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The Reason Why So Many Disney Characters Are Orphans Is So Sad

There's a real-life story behind all those absent parents.

One of the things that makes Disney films so sad, is that there is a lot of death, loneliness and general misery involved in those heartwarming family films, which often revolves around children being separated from parents.

In case you hadn't really paid it any thought, there really are a LOT of characters who are either orphaned, separated from their parents, or have one or more of their guardians die.

There's Elsa and Anna from Frozen, Cinderella, Bambi, Penny in The Rescuers, Simba in The Lion King, Lilo & Stitch, Mowgli in The Jungle Book, Todd in The Fox and the Hound, Snow White, Quasimodo in The Hunchback of Notre Dame, Nemo, Tarzan and Koda in Brother Bear.

In fact, even if characters have parents, they are quite often absent for the majority of the film, such as Alice in Wonderland, Rapunzel, Dumbo's mum, Belle's dad in Beauty and the Beast, Pinocchio, Peter Pan and The Lost Boys and loads more.


But Don Hahn, who was the executive producer of Maleficent and worked on the likes of The Lion King and Beauty And The Beast, has revealed the reason why. To begin with—there's the more straightforward explanation—the characters have to face struggles in order to grow up and create a plot, he told Glamour:

I'll give you two stories that are the reasons. I never talk about this, but I will. One reason is practical because the movies are 80 or 90 minutes long, and Disney films are about growing up. They're about that day in your life when you have to accept responsibility. Simba ran away from home but had to come back. In shorthand, it's much quicker to have characters grow up when you bump off their parents. Bambi's mother gets killed, so he has to grow up. Belle only has a father, but he gets lost, so she has to step into that position. It's a story shorthand.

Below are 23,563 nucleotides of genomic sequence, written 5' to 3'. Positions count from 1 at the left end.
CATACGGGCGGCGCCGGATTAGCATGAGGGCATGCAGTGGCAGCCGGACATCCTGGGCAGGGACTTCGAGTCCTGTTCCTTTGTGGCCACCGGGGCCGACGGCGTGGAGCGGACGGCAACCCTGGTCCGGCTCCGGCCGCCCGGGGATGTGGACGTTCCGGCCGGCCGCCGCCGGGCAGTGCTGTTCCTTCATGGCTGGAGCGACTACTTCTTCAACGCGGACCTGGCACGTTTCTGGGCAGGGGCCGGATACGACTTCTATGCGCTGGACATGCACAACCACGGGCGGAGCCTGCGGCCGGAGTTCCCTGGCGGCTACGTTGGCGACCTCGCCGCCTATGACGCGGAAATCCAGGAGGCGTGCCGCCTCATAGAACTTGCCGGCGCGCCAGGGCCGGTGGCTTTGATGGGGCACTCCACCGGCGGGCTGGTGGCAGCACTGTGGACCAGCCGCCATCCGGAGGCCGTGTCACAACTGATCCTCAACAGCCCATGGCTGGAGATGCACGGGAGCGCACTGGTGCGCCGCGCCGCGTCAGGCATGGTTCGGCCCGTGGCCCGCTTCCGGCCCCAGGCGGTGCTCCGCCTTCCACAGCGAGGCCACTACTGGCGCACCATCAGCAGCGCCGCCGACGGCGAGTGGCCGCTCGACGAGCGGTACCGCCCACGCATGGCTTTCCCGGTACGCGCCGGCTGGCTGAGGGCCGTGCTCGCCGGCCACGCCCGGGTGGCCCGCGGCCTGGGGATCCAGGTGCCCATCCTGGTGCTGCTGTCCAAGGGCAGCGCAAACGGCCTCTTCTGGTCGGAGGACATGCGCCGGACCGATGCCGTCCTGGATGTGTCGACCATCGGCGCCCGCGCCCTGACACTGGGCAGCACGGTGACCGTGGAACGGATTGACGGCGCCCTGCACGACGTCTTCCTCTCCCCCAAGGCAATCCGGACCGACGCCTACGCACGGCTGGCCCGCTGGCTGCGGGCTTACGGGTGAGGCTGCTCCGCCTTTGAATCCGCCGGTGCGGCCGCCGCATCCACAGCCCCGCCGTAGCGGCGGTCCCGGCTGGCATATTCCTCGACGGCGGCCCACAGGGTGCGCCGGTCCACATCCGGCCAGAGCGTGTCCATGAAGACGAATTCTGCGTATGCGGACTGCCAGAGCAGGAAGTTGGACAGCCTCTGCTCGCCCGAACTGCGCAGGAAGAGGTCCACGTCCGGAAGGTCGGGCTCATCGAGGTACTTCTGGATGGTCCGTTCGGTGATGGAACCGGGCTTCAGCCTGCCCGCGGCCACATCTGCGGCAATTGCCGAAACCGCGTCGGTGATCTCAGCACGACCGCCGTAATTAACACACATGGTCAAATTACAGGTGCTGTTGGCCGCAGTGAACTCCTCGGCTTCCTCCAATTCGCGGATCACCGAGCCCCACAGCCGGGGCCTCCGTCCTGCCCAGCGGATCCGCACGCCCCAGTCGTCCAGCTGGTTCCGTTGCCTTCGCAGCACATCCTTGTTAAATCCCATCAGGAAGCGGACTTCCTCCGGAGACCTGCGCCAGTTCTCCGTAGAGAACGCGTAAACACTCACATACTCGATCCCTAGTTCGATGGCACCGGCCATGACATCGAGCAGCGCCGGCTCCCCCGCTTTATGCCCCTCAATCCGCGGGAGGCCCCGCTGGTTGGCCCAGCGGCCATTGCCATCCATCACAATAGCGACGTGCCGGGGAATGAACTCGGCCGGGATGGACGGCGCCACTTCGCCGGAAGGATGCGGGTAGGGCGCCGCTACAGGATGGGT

There is another, more tragic explanation, though. In 1938, Walt Disney was at the height of his success and finally was able to buy a house for his parents.

He had the studio guys come over and fix the furnace, but when his mum and dad moved in, the furnace leaked and his mother died. The housekeeper came in the next morning and pulled his mother and father out on the front lawn. His father was sick and went to the hospital, but his mother died.

He never spoke about that time because he personally felt responsible because he had become so successful that he said, 'Let me buy you a house.' It's every kid's dream to buy their parents a house and just through a strange freak of nature—through no fault of his own—the studio workers didn't know what they were doing. There's a theory, and I'm not a psychologist, but he was really haunted by that. That idea that he really contributed to his mum's death was really tragic.

Oh and if you want to feel even sadder, do feel free to read the real-life story behind the house that inspired Up.

This article originally appeared on Minor edits have been made by the editors. 

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